We are working through what Bayh-Dole did and didn’t do in managing federally funded inventions made at universities. If you are with me, we did a “thought experience” (not “experiment”). Then I got all grumpy about rhetoric. But that’s out of my system now, and we can review. In the world before Bayh-Dole, with a normal Patent Act, inventions made in research are personal to the inventors, they owe the government title on request as a condition of the award, and they convey title by a written assignment as provided by the Patent Act.
Universities gain the benefit of Bayh-Dole. They believe that exclusive patent positions are necessary to work the Little Linear Model. While the government wants the personal title one has, the university wants all the title there is. What’s at dispute is whether Bayh-Dole reflects the government’s interest, or the university’s interest. That is, in electing to retain title, are universities accepting the government’s interest, or are they claiming that the government’s interest is that they do whatever they will, with the rights they want, not the rights that the government otherwise would obtain as a deliverable?
The universities are making the argument that Bayh-Dole sneakily changed the Patent Act (the abynormal Patent Act), and changed the government interest to be whatever the universities want, and what they want is to make money licensing rights to monopolists, so that is the secret purpose of Bayh-Dole. (Oh, if this is twisting it–go back and read Dag Wags Dog, or Doping the System). The changes in the Patent Act were so sneaky that the Patent Office never realized it, universities never realized it, and only now is it coming to light how abynormal it all is. All this to try to *defend* Bayh-Dole.
Now, some more thought experience. Let’s say that Bayh-Dole aims to normalize the delivery of title and management of university requests to step in and take over what otherwise would be the government’s to dispose of. The aim then would not be to change things, but to make the treatment of these things in federal funding agreements–grants and contracts–uniform.
For this to happen, Bayh-Dole has to preserve a default that if the university doesn’t step in, then agencies get the opportunity to request the title as usual. This is the pathway if the university does not step in.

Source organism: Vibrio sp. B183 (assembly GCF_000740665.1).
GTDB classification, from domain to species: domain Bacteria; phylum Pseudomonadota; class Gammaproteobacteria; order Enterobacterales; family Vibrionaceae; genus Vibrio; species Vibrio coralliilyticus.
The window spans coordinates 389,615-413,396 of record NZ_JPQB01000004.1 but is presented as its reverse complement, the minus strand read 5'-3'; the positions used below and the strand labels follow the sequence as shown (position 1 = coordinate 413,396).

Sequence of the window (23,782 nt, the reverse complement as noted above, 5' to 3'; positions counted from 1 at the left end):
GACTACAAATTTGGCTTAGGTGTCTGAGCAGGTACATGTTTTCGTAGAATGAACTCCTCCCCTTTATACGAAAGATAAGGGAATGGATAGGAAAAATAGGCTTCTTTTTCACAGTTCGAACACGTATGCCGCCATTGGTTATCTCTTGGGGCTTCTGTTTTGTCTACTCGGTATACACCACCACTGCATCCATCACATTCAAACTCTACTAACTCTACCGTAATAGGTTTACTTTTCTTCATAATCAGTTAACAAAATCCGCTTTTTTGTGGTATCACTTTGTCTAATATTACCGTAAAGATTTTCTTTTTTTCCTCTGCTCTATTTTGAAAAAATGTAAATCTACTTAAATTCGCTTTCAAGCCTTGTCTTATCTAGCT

And it has to provide a protocol by which when a university requests to stand in for the government, it gets to do so *automatically*. That is, it does not obtain title to inventions *automatically* (since the government didn’t), but rather that the agency does not have to review the request with diligence before taking an action to allow it. The notice of election to retain title serves this function. It means: rather than title passing from inventors to the government at the government’s request, the university may make that request, and dispose of title according to the protocols of Bayh-Dole.
How does Bayh-Dole manage these two pathways? It really is genius. Bayh-Dole requires universities to require written agreements from employees–the research employees–to protect the *government’s* interest. That interest is in obtaining title (if need be) or in obtaining a royalty free license (otherwise), or in working directly with the inventors (if it comes to that), and in any event seeing that the objectives (all of them, not just one) of Bayh-Dole are met. That written agreement says, report inventions timely in reasonable detail, and execute all papers necessary as requested to allow patent applications to be filed and establish the government’s rights in the inventions. That agreement is personal to the investigators, to the inventors-who-may-be. That agreement reflects the special performance due the government. That agreement is specifically to protect the government’s interest, and to allow the government to establish its rights in inventions. The university has this obligation, but it is not about the university’s benefit or the university’s interest in inventions, patents, money, policy, compliance.
It is all there in 37 CFR 401.14(a)(f)(2).